Fairy Rose and Pink Flax

The patio gardens are a source of pink warmth and wonderment in Autumn and early Winter when The Fairy Rose flowers alongside a pink leaved flax (Phormium). In mid-winter the warmth of the coloured leaves is most welcome.

 A pretty picture in pink.
The Fairy Rose with Pink Flax

Garden Full of Fairy Roses

My Fairy Roses came from cuttings taken off one originally purchased plant. I grow this rose in many different places in the garden, and always enjoy its flowering times - it bridges the gap when most of my other roses are resting.

 Fluff-Fluff the kitten, the digger of ten minute holes in the garden...
Kitten in the Roses

Kittens and Roses

It's the classic pretty pink rose - perfect for a kitten to have his photograph taken next to! This is big Fluff-Fluff - when he was tiny!

There was one standard Fairy Rose here in the garden when we arrived, next to a Hypericum shrub. Their flowering times coincide, and I can't quite decide whether I like the pink and yellow effect or not. Hmm...

This rose should properly be called 'The Fairy Rose', but it's difficult to write this full name into sentences without sounding foolish. try this - 'I grow a lot of The Fairy roses...'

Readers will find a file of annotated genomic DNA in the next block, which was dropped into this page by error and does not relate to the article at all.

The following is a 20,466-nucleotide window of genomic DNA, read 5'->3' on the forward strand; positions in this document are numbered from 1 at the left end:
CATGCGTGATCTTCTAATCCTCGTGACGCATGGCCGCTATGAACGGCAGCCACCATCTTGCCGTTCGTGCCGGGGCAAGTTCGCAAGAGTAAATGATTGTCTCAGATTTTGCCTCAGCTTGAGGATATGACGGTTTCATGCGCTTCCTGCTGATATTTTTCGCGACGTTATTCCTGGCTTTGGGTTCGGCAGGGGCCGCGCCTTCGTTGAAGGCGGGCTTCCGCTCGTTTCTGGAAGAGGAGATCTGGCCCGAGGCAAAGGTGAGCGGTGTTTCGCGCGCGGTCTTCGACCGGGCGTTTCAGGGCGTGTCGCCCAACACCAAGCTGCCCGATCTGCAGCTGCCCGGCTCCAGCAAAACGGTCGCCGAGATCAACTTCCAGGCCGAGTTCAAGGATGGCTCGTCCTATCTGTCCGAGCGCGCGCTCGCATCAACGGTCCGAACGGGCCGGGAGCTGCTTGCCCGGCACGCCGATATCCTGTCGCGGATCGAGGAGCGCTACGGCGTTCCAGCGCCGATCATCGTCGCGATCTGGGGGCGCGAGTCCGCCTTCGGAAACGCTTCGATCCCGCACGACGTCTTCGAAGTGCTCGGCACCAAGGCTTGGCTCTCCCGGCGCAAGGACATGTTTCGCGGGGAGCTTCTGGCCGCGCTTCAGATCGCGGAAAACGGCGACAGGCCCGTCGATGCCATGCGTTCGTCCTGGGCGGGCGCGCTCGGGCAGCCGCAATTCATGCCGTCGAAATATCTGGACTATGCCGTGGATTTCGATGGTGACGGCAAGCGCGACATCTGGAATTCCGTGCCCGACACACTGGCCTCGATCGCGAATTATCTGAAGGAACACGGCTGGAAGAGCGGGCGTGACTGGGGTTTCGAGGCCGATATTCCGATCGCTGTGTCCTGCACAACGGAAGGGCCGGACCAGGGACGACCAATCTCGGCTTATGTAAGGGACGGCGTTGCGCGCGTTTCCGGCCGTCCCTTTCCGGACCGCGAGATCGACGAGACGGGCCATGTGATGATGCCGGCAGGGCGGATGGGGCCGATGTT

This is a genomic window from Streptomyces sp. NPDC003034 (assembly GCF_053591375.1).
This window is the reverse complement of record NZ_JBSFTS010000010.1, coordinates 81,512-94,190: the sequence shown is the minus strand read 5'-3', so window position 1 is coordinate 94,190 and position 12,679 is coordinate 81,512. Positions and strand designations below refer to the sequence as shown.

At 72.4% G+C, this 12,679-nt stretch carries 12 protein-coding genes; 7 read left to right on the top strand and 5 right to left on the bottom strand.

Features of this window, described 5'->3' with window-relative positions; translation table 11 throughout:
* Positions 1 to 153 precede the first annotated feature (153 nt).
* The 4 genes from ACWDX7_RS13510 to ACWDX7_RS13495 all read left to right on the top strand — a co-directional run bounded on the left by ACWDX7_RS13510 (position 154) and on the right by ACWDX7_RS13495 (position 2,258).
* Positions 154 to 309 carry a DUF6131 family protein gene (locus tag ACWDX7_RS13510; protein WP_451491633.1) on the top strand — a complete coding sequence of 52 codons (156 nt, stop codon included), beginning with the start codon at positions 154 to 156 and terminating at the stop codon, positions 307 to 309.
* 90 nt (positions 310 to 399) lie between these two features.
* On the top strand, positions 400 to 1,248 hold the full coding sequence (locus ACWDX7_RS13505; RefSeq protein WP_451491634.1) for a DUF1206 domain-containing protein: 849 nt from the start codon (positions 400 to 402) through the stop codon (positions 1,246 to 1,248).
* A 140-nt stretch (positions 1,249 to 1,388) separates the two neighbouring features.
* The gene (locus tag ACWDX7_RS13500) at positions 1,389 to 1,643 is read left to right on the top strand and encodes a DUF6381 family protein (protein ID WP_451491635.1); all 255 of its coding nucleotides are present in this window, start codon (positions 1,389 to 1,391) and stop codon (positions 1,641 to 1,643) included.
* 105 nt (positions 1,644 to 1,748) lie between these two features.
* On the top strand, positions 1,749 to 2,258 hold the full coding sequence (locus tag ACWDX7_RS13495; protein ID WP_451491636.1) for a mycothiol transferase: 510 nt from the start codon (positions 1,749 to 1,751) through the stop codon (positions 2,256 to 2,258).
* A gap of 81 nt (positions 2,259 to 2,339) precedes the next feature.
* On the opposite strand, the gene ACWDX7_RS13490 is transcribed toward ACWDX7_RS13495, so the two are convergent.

Lucky Gardeners

As for the flax - well, it's merely one of my many small hybrid flaxes whose colours are absolutely stunning. New Zealand gardeners don't know how lucky they are to have such beautiful flax hybrids in all the nurseries.

They're never expensively priced, either! Every Moosey garden border has at least one small coloured flax, as well as the clean shiny green.

 This flax has a delicate weeping habit.
Pink Flax

In the busy summer months the coloured flaxes in my garden blend in with the surrounding roses and perennials. It's not until the depths of winter that they are truly appreciated for the subtle colour they bring to the garden.

 A view looking past the flax towards the driveway and beyond.
Pink Flax in Mid-Winter

A Recurring Theme

They are a recurring thematic Moosey motif - there is a similar flax directly opposite the patio over the grass, and a third in the curved border by the driveway. In winter this flax trinity looks brilliantly and deliberately designed - hmm...

I have to remember to trim out any plain green leaves. Often one whole half side will revert to the species Phormium Tenax - this habit is very annoying, since the species is over two metres tall. I have enough problems with plants outgrowing their allocated positions without the nature of Phormiums conspiring against me!

In this photograph taken in the very middle of winter you'll just see the echoing flax by the gravel. With no flower colours to pull focus the flaxes are very much centre stage.

In the distance is the Frisbee Lawn - all its fence roses are waiting for their annual prune. Over the lawn is the Stables.